Part of the lasting appeal of music that we may have discovered many years ago is the place we happened to be in our lives when that particular music became part of our soundtrack. I am sure this is true for other folks as well, but for me, certain songs and certain albums really take me back to a specific time or place…and sometimes those are warm memories and sometimes those are bitter memories… but for me, there aren’t many things that take me back the way that music does. That being the case, here’s the first entry in an ongoing series “Music as a Time Machine”.
Toadies - Hell Below/Stars Above
Toadies. The pride of Forth Worth. Their debut album showed up while I was in high school, and for a time you couldn’t get away from that lead single. It went platinum, back when albums still used to go platinum. You would think that this kind of success would establish them some goodwill with their record label… but you would be wrong.
The second album that Toadies presented to their label… well, the label didn’t like it. The band went back to the drawing board… went back to touring… went back to writing. I remember avidly following them via their website and their message board. The members of the band would often interact with the general public there on the message board, and I gathered from reading the posts, they would do this in the community as well. They gigged regularly - at least around Texas. They would go to other shows. They would host the occasional party at one of the band members’ homes. They would talk about their interests outside of music. All of this turned these people who seemed very much like rock stars to the high school version of me into regular folk for the early twenties version of me.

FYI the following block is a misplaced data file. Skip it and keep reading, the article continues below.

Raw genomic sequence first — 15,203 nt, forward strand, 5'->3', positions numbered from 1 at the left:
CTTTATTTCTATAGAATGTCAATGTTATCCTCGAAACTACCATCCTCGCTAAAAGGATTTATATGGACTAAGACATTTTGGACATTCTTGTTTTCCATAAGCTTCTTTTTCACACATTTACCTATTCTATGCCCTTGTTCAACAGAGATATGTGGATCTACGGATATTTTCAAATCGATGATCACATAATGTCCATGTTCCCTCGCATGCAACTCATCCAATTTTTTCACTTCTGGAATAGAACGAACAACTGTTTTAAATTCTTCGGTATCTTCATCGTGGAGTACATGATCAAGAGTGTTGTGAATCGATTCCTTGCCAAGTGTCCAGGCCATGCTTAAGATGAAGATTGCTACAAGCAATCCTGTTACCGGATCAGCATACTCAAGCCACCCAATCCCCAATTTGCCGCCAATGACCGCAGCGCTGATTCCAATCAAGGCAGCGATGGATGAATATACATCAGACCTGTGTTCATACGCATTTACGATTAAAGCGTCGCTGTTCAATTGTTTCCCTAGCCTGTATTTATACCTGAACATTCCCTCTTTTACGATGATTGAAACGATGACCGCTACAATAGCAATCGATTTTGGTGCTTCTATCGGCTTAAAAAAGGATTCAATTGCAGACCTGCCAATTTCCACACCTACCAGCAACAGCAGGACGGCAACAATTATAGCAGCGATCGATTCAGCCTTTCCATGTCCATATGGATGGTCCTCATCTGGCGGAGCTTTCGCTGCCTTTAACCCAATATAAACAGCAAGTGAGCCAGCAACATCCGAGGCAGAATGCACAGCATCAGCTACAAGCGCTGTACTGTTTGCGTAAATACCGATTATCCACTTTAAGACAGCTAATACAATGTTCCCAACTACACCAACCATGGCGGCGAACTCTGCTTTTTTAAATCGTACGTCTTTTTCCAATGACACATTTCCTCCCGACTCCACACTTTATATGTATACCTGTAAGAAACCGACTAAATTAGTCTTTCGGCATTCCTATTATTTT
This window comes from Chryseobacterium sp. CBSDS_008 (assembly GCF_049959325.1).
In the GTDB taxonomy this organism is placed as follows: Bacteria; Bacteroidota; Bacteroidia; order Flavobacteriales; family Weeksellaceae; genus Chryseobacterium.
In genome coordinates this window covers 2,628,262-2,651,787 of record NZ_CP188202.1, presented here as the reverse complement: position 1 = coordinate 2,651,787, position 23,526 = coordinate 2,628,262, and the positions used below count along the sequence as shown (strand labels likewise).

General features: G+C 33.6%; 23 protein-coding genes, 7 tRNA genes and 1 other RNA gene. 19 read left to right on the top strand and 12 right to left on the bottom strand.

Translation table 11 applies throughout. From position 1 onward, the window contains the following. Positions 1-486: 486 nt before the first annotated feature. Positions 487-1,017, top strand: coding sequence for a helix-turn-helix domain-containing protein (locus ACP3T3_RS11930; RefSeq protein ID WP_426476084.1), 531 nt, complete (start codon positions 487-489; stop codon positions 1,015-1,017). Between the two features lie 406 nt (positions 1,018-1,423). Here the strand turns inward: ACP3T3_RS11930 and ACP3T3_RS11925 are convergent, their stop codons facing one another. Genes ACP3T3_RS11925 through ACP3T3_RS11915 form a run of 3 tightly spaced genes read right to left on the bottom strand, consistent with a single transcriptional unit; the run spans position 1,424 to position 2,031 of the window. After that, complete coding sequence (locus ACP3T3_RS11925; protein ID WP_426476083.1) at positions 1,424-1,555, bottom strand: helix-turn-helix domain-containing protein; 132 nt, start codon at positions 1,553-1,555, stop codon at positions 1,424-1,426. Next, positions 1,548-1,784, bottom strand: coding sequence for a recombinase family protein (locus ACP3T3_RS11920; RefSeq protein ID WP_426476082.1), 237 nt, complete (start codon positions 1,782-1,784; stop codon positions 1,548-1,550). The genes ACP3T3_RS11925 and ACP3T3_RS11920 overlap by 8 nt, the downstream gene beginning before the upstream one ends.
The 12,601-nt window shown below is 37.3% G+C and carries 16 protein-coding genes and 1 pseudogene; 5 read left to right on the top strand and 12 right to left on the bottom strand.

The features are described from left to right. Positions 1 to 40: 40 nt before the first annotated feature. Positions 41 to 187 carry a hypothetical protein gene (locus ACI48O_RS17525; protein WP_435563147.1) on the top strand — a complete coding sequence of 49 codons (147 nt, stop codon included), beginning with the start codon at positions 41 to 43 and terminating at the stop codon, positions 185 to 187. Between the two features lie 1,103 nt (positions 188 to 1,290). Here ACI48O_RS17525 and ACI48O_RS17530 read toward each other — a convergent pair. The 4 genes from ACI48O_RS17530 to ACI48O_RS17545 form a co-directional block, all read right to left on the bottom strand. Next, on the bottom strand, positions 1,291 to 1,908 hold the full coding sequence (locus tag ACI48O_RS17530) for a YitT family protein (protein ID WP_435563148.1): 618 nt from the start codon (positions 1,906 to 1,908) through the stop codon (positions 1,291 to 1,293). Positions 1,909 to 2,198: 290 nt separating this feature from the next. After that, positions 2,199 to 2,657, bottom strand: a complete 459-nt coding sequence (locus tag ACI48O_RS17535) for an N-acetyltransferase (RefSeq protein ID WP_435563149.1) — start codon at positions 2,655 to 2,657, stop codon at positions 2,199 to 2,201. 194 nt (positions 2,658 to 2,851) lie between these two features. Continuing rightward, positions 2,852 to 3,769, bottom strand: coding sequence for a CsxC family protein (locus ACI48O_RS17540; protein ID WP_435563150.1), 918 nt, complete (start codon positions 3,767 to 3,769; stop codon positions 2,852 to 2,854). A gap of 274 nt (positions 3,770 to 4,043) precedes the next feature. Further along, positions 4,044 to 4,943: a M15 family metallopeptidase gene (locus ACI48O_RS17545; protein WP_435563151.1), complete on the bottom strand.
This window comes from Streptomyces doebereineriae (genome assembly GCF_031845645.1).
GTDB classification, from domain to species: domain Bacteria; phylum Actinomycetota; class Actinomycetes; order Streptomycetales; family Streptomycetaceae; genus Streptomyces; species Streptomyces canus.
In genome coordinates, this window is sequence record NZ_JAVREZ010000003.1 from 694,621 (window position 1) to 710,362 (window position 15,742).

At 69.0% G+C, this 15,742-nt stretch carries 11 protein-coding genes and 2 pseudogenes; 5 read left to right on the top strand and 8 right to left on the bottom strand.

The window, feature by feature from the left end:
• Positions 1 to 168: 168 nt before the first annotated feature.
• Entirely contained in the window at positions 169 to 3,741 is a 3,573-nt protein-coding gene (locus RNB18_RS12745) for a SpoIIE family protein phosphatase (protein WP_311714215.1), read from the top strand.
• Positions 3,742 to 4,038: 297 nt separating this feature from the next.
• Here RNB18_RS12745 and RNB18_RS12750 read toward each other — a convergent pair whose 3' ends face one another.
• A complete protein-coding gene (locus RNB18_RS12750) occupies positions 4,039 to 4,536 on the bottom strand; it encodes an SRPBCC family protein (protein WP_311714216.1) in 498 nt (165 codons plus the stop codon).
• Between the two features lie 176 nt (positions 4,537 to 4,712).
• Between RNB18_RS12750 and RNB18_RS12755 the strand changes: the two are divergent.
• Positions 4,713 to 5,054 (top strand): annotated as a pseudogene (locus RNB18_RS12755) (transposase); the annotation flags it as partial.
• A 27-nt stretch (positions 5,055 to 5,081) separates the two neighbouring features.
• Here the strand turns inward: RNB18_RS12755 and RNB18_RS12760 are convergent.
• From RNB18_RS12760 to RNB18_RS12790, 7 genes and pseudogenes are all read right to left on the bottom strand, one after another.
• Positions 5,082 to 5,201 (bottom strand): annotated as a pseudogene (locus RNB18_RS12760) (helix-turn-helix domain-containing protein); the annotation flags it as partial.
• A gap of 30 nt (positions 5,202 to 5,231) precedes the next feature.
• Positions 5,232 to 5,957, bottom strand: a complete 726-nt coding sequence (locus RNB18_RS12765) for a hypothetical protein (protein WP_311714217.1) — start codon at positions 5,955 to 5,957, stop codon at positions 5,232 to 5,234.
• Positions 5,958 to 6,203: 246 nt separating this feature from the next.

We finally got a second Toadies album, Hell Below/Stars Above. Amazingly enough, it’s actually better than their debut album, the one that went platinum. The band went on the road to support the album, and I remember seeing them in Cincinnati and in Columbus and in Cleveland with my friends. (Notably, Justin locked his keys in the car at a rest stop in Lodi where we stopped on the way home from the Cleveland show for a snack. Good times.) Sadly, the label didn’t do much of anything to help promote the record. I don’t remember seeing any videos, and I don’t remember any radio play. Sales lagged. All of the stress of this time caused the band to fracture.
We still have these songs though. The album starts off with a Vaden Todd Lewis scream over some riffy guitar. Lisa Umbarger’s fine bass work stands out here, from “Push the Hand” and “Motivational”, where it really drives the song… to tracks where it is just as important to me, but maybe a bit more subtle, like “You’ll Come Down” and “Pressed Against the Sky”. Have a listen to the title track and it’s very gospel-sounding outro… this is a song that has been a huge influence on my own songwriting. It’s also nice that this band has some love for Dayton, being clear fans of Kim Deal’s work… and they are on record stating their admiration for Brainiac as well.
I still love these songs, and every time I hear them, I think about driving on 70, 35, 33, or 71, on my way to a party, a jam session, or a concert, looking forward to seeing my friends and having this record playing at an unsafe volume in the car. I also think about Pete, gone way too soon.